Ewe talkEvery sheep sounds different. To the untrained ear the baahing of a flock of sheep sounds all alike; it is only when you see a flock of well spread out yows, with the lambs all over the field, that you realise the hidden powers of the ovine vocal equipment. The minute a - usually imagined - emergency arises the flock has to sort itself out. Every yow has one or two lambs who could be anywhere on the field and can be relied upon to act stupid. In an emergency the yows will only flee with determination when they have their offspring in close proximity - hence the youngsters have to be found quickly. To achieve this end the yow goes: "Baaaah" in a very authoritative and repetitive manner. She can see all these little white dots all over the field, but one lamb looks much like another from a distance and anyway - sheep don't seem to be able to see very well. Hence:
"Baaaaaah", "Baaaaaah" "Baaaaaaaaaaaah".
All the other yows in the field instantly start calling for their own lambs thereby increasing the noise level a hundredfold. The lambs of course answer the call of their elders - so another two hundred voices are added to the cacophony.
There is a further problem. The lamb knows that its mother looks big - bigger than all the other lambs at any rate - but all the adults in the field are big woolly shapes which look more or less alike. The only way to find out for certain whether it is his mummy or not is to dive in for a suck - and if you get butted it's not her! Hence the power of ovine oratory. The lambs have a rough idea what mother sounds like and amongst the dozens of 'baahs' reaching its ears it will sooner or later detect the one characteristic vibration that proclaims: Here is your mother - if you find me there is some milk!
It always works.
I've seen flocks of a hundred or more yows and twice that many lambs sort themselves out into family groups within less than three minutes of intense baahing and yaahing as soon as they spotted some danger. There is of course always that one stupid lamb - the equivalent of our village idiot - who first runs in the wrong direction and then gallops from yow to yow in a forlorn attempt to establish its legitimacy - but even this dim creature will sooner or later find its way home.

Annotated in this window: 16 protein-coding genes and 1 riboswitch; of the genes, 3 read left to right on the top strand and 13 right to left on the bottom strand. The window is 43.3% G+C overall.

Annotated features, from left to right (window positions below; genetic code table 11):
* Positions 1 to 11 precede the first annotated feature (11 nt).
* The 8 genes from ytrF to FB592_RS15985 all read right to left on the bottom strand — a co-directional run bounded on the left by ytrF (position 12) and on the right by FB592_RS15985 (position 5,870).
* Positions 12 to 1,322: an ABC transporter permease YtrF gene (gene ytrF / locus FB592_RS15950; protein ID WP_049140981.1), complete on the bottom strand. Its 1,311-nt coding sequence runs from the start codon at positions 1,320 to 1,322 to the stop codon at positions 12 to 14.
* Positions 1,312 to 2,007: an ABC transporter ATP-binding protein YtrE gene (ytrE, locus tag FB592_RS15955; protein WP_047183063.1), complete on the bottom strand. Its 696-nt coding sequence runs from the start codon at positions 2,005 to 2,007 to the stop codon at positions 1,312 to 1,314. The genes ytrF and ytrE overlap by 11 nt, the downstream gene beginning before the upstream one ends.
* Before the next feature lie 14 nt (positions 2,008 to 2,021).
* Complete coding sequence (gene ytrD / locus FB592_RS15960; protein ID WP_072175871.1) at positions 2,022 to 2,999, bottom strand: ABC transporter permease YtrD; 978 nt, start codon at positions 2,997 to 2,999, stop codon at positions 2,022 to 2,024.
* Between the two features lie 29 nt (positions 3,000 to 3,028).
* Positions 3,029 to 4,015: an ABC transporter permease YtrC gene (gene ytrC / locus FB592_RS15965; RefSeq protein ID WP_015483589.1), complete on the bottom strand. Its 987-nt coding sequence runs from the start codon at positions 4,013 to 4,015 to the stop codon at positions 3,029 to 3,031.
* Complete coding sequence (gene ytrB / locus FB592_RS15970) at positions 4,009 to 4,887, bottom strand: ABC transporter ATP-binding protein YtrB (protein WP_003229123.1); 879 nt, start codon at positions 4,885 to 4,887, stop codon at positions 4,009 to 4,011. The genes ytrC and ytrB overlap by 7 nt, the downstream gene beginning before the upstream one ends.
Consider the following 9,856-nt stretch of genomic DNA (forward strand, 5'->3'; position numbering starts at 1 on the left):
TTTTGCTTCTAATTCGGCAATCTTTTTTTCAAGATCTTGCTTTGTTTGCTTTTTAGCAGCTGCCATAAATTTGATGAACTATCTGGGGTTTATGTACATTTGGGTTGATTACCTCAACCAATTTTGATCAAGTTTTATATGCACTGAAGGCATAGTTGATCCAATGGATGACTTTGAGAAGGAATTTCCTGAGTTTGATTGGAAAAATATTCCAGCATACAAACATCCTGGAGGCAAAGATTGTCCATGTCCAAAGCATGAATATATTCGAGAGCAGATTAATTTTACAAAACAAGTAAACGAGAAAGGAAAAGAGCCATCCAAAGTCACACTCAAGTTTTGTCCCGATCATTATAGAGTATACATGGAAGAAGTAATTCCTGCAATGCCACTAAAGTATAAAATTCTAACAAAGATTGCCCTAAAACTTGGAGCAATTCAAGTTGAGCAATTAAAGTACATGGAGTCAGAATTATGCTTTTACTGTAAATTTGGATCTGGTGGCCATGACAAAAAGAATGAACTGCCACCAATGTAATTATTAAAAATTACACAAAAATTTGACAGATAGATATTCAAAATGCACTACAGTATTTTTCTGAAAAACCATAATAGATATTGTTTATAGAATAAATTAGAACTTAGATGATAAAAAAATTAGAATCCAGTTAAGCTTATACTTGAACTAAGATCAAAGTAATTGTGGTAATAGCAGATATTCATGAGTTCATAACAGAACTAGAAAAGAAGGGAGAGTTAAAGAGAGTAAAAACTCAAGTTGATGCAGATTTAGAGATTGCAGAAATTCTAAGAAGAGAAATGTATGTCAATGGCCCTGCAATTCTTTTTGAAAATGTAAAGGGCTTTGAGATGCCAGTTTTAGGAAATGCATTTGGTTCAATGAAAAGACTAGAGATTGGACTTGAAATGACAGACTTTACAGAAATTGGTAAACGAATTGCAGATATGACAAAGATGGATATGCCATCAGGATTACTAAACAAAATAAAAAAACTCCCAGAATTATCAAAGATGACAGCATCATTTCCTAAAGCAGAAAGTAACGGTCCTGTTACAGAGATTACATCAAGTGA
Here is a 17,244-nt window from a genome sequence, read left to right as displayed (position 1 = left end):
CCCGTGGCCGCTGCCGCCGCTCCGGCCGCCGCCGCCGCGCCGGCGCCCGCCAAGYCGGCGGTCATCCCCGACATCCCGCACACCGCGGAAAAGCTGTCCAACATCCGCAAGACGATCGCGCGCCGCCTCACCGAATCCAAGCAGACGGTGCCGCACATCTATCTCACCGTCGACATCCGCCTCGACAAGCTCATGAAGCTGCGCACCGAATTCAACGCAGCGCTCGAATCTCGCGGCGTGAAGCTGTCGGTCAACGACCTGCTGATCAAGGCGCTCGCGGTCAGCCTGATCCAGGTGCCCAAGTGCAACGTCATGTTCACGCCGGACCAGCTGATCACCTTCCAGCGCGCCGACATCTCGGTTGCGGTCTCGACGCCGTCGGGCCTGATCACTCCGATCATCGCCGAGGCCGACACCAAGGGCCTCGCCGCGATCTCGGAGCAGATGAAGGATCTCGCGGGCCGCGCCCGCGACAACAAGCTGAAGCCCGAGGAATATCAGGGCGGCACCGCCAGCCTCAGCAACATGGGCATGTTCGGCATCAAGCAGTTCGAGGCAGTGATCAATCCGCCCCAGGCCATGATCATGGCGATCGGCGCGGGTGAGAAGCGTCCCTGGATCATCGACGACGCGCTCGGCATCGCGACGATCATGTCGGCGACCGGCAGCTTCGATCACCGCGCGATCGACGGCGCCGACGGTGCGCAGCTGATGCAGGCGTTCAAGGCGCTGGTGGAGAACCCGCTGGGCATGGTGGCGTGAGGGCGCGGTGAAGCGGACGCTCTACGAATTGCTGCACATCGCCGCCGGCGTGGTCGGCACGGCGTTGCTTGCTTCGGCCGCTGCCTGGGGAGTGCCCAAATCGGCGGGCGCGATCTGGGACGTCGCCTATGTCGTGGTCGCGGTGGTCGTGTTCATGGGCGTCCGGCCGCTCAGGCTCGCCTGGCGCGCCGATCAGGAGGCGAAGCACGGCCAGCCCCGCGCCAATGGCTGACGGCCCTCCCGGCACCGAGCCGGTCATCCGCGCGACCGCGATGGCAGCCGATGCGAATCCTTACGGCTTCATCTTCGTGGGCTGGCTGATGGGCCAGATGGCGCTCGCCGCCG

The human ear only notices a sudden rush of ferocious baahing, but the sheep know different.
Mind you, some yows really do have a very distinct and unmistakable call. I remember one yow that seemed to have a stutter and it took her several attempt to get up to full speed. The resultant coughing and spluttering sounded like: 'Yuk, yuuuk, yuuukie baaaaah'. A very strange sound indeed and even I would have found her inside a thousand horn flock within minutes!
I fondly remember the yow we called 'The soprano'. She had a high pitched 'baaeeeeh' not unlike Kiri Te Kanawa on a very bad day. What her arias lacked in length was made up by volume and total conviction. You could hear that animal yodel for miles and it would always take a second or two to realize that you were listening to a sheep and not some crazed human being overcome by the mountain air and the sounds of music.
There was a ewe we called - in honour of Dr. Frankenstein - 'The creature'. This yow must have had something wrong with her throat because every time she felt like talking - which was often - she produced a blood-curdling scream - half suicide note, half murderous choke - which would send shivers down the spine of even the most courageous hill farmer. As the animal also had a tendency to hide behind bushes, one could never be sure whether one was the witness of a terrible crime or enjoying an ovine performance of a Hammer horror movie.
I shall never forget the day when The Soprano and The
Creature decided to talk to each other across the hill. For about
twenty minutes the mountain echoed with the most amazing sounds, made
louder by the fact that all the other sheep were as astonished as I was
and kept very quiet. Describing it properly is impossible:
I can only say that ewe never herd anything like it!